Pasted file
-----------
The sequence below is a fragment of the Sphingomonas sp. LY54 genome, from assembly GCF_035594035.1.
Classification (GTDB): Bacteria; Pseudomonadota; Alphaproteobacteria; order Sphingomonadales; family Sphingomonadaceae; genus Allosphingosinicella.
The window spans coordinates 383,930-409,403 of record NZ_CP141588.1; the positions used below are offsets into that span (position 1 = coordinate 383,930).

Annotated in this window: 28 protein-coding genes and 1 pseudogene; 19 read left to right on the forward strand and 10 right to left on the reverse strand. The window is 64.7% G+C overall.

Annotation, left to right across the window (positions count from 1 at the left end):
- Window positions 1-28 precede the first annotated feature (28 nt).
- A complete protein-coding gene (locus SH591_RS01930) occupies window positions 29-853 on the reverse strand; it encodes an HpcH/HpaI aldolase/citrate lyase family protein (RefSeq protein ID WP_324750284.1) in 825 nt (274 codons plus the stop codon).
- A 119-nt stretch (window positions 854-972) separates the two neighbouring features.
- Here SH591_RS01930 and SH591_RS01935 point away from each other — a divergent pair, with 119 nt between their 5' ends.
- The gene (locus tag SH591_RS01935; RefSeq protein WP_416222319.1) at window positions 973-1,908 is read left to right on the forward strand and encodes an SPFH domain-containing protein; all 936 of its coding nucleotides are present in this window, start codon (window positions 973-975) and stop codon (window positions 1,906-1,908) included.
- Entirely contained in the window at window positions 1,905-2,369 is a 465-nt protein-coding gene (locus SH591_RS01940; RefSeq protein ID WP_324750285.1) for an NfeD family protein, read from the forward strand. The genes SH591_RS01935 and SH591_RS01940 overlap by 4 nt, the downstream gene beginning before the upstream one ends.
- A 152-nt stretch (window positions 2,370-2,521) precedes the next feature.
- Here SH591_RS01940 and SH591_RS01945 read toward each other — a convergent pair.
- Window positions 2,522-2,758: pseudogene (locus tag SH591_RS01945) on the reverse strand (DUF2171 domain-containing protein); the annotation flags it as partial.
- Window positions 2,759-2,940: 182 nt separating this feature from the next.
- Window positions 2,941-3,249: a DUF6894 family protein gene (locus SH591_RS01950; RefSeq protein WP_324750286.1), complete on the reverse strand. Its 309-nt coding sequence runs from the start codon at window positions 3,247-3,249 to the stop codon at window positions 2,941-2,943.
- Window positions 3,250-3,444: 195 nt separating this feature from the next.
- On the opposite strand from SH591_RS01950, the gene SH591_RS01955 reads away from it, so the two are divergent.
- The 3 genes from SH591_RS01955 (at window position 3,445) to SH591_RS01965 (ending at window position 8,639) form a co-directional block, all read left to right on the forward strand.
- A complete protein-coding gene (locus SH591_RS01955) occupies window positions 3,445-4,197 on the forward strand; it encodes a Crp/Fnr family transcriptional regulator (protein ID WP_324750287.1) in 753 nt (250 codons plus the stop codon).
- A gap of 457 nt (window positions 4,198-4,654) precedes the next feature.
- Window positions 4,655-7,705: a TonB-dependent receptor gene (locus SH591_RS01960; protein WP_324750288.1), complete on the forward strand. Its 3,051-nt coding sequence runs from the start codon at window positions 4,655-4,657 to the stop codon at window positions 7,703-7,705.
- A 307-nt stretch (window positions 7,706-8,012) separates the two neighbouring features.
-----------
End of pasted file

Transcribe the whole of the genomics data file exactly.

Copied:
The sequence below is a fragment of the Sphingomonas sp. LY54 genome, from assembly GCF_035594035.1.
Classification (GTDB): Bacteria; Pseudomonadota; Alphaproteobacteria; order Sphingomonadales; family Sphingomonadaceae; genus Allosphingosinicella.
The window spans coordinates 383,930-409,403 of record NZ_CP141588.1; the positions used below are offsets into that span (position 1 = coordinate 383,930).

Annotated in this window: 28 protein-coding genes and 1 pseudogene; 19 read left to right on the forward strand and 10 right to left on the reverse strand. The window is 64.7% G+C overall.

Annotation, left to right across the window (positions count from 1 at the left end):
- Window positions 1-28 precede the first annotated feature (28 nt).
- A complete protein-coding gene (locus SH591_RS01930) occupies window positions 29-853 on the reverse strand; it encodes an HpcH/HpaI aldolase/citrate lyase family protein (RefSeq protein ID WP_324750284.1) in 825 nt (274 codons plus the stop codon).
- A 119-nt stretch (window positions 854-972) separates the two neighbouring features.
- Here SH591_RS01930 and SH591_RS01935 point away from each other — a divergent pair, with 119 nt between their 5' ends.
- The gene (locus tag SH591_RS01935; RefSeq protein WP_416222319.1) at window positions 973-1,908 is read left to right on the forward strand and encodes an SPFH domain-containing protein; all 936 of its coding nucleotides are present in this window, start codon (window positions 973-975) and stop codon (window positions 1,906-1,908) included.
- Entirely contained in the window at window positions 1,905-2,369 is a 465-nt protein-coding gene (locus SH591_RS01940; RefSeq protein ID WP_324750285.1) for an NfeD family protein, read from the forward strand. The genes SH591_RS01935 and SH591_RS01940 overlap by 4 nt, the downstream gene beginning before the upstream one ends.
- A 152-nt stretch (window positions 2,370-2,521) precedes the next feature.
- Here SH591_RS01940 and SH591_RS01945 read toward each other — a convergent pair.
- Window positions 2,522-2,758: pseudogene (locus tag SH591_RS01945) on the reverse strand (DUF2171 domain-containing protein); the annotation flags it as partial.
- Window positions 2,759-2,940: 182 nt separating this feature from the next.
- Window positions 2,941-3,249: a DUF6894 family protein gene (locus SH591_RS01950; RefSeq protein WP_324750286.1), complete on the reverse strand. Its 309-nt coding sequence runs from the start codon at window positions 3,247-3,249 to the stop codon at window positions 2,941-2,943.
- Window positions 3,250-3,444: 195 nt separating this feature from the next.
- On the opposite strand from SH591_RS01950, the gene SH591_RS01955 reads away from it, so the two are divergent.
- The 3 genes from SH591_RS01955 (at window position 3,445) to SH591_RS01965 (ending at window position 8,639) form a co-directional block, all read left to right on the forward strand.
- A complete protein-coding gene (locus SH591_RS01955) occupies window positions 3,445-4,197 on the forward strand; it encodes a Crp/Fnr family transcriptional regulator (protein ID WP_324750287.1) in 753 nt (250 codons plus the stop codon).
- A gap of 457 nt (window positions 4,198-4,654) precedes the next feature.
- Window positions 4,655-7,705: a TonB-dependent receptor gene (locus SH591_RS01960; protein WP_324750288.1), complete on the forward strand. Its 3,051-nt coding sequence runs from the start codon at window positions 4,655-4,657 to the stop codon at window positions 7,703-7,705.
- A 307-nt stretch (window positions 7,706-8,012) separates the two neighbouring features.